Sorry, I hadn't realized you'd be classed as involved for the purpose, or I wouldn't have asked. Quite right to have done as you did, however, and thanks once again for coming up with the word that cut the knot.  – OhioStandard (talk) 00:32, 27 May 2011 (UTC)[reply]

Dead link[edit]

During several automated bot runs the following external link was found to be unavailable. Please check if the link is in fact down and fix or remove it in that case!

--JeffGBot (talk) 04:23, 8 June 2011 (UTC)[reply]

Dead link 2[edit]

During several automated bot runs the following external link was found to be unavailable. Please check if the link is in fact down and fix or remove it in that case!

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WP: Death & WP: Mil Hist Assessment Commentary[edit]

The article was assessed as C-class, for lack of sufficient in-line citations.Boneyard90 (talk) 20:18, 12 April 2012 (UTC)[reply]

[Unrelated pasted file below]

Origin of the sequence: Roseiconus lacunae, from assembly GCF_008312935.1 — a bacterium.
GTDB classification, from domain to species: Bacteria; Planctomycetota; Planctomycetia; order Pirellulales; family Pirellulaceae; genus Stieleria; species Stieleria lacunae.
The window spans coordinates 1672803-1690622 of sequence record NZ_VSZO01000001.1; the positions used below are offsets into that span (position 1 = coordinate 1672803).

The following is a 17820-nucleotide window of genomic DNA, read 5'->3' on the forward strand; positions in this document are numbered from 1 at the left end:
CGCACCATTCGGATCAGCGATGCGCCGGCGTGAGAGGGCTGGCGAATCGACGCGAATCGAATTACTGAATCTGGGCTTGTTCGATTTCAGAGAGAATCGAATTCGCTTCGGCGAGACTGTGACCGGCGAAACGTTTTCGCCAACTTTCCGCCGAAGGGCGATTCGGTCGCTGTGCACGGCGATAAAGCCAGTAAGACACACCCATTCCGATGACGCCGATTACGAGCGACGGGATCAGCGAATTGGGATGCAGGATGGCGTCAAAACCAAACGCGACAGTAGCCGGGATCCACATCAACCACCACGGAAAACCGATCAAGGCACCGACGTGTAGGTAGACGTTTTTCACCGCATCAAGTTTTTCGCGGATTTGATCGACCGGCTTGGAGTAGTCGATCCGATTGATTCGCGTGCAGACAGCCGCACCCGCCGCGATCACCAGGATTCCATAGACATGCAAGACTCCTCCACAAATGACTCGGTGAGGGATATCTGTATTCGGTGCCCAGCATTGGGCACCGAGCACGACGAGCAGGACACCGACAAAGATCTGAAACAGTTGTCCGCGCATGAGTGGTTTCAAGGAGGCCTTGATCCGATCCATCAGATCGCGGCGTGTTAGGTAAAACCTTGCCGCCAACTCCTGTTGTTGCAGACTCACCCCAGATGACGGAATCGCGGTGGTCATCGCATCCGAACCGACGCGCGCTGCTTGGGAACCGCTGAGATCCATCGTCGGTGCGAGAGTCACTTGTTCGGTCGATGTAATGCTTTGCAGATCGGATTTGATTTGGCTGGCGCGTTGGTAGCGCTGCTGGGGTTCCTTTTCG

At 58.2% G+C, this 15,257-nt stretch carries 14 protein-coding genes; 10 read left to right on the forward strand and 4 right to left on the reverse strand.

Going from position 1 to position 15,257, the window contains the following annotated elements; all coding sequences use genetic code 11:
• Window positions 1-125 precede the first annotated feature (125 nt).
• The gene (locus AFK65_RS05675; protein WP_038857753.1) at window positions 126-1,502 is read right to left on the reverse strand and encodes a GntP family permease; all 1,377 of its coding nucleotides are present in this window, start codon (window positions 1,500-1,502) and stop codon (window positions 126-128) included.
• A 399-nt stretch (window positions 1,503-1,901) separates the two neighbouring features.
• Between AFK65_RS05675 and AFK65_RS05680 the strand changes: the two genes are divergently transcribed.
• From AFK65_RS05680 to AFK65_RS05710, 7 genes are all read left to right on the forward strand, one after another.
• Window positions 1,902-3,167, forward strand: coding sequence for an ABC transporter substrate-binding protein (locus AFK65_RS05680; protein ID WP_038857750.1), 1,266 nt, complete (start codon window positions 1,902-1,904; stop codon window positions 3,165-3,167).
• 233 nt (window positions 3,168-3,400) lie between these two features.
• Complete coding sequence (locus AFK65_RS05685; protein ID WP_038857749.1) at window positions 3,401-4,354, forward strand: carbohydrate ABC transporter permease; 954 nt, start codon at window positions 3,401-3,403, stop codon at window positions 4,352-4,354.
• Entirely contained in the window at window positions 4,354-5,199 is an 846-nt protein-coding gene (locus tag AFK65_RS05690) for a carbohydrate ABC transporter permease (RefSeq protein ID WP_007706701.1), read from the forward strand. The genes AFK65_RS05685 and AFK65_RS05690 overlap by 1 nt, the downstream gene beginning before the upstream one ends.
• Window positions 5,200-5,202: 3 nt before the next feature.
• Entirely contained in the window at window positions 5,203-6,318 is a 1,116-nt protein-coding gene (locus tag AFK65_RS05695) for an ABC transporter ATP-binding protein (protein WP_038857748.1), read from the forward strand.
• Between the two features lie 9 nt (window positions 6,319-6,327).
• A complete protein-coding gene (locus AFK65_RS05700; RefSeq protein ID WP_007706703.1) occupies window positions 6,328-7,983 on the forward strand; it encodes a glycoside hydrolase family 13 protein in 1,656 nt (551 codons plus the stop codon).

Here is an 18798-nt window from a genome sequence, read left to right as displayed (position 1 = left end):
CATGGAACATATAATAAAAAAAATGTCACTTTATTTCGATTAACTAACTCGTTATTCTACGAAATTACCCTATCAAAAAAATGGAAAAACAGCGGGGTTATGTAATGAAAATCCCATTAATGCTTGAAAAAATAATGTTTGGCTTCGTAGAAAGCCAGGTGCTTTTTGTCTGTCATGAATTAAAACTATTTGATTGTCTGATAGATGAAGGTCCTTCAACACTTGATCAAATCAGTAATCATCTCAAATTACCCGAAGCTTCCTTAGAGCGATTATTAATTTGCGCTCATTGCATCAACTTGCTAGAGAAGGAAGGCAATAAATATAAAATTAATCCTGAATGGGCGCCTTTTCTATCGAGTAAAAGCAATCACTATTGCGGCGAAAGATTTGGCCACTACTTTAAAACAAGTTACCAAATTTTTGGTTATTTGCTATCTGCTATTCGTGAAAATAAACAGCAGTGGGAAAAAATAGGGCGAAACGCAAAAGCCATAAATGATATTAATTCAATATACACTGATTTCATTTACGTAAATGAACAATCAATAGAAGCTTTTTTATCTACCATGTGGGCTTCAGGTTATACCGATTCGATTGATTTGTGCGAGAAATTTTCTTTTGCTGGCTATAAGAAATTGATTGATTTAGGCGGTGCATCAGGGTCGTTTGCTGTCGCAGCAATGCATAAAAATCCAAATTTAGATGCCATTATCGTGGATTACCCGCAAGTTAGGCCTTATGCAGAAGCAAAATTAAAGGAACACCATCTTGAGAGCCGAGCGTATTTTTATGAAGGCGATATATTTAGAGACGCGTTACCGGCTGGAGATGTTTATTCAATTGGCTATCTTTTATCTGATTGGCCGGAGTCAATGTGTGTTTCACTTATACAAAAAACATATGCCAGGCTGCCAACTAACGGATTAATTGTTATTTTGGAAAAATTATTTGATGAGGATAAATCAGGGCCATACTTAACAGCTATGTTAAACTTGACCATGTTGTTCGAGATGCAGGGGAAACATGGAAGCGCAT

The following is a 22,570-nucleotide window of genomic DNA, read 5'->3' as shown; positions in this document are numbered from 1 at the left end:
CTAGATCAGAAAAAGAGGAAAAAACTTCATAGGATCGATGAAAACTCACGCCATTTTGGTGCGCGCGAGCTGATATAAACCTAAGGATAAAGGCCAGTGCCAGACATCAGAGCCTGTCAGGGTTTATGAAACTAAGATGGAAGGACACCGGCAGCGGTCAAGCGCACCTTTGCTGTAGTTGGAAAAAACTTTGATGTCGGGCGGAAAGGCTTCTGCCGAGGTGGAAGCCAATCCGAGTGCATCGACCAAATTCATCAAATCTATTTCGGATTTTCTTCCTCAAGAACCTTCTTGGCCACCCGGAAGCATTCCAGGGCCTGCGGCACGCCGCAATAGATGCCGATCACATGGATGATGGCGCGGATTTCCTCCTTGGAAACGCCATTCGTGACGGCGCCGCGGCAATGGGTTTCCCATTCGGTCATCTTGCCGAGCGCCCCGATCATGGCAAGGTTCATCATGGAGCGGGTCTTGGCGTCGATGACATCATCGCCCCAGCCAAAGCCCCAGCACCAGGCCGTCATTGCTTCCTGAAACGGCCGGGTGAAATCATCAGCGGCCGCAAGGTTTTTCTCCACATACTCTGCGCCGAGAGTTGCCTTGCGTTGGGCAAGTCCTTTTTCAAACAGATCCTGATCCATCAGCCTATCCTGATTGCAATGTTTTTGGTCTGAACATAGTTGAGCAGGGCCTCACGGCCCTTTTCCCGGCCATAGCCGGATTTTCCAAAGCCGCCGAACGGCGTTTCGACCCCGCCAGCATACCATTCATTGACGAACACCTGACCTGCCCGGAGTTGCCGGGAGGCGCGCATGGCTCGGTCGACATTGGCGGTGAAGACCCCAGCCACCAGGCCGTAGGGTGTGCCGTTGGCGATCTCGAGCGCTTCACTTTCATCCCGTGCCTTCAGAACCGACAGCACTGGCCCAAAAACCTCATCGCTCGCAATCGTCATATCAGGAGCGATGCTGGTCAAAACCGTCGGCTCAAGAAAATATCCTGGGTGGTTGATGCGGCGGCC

HRW report misrepresented[edit]

In their report, Human Rights Watch condemned both Hezbollah and Israel for violations of international law in connection with the Qana shelling. Only the latter is mentioned in the article. The HRW section should probably be rewritten. Mapmad (talk) 23:32, 3 May 2012 (UTC)[reply]

The Amnesty International report also appears to be much more nuanced than the way it is presented in the article. A typical quote from the report: "The intention of the Hizbullah combatants in choosing that location for the mortar is unclear; it might have been to shield themselves against an IDF counter-attack in the belief that the UN compound would be too close for the IDF to respond. Even if this was not the intention of the Hizbullah combatants, by taking up positions where they did they clearly were reckless as to the consequences this might have for the civilians in the immediate area. In either case, this is a clear breach of the laws of war’s prohibitions on using the civilian population as a shield. However, Hizbullah’s action in no way justifies the IDF attack on the compound." Mapmad (talk) 23:50, 3 May 2012 (UTC)[reply]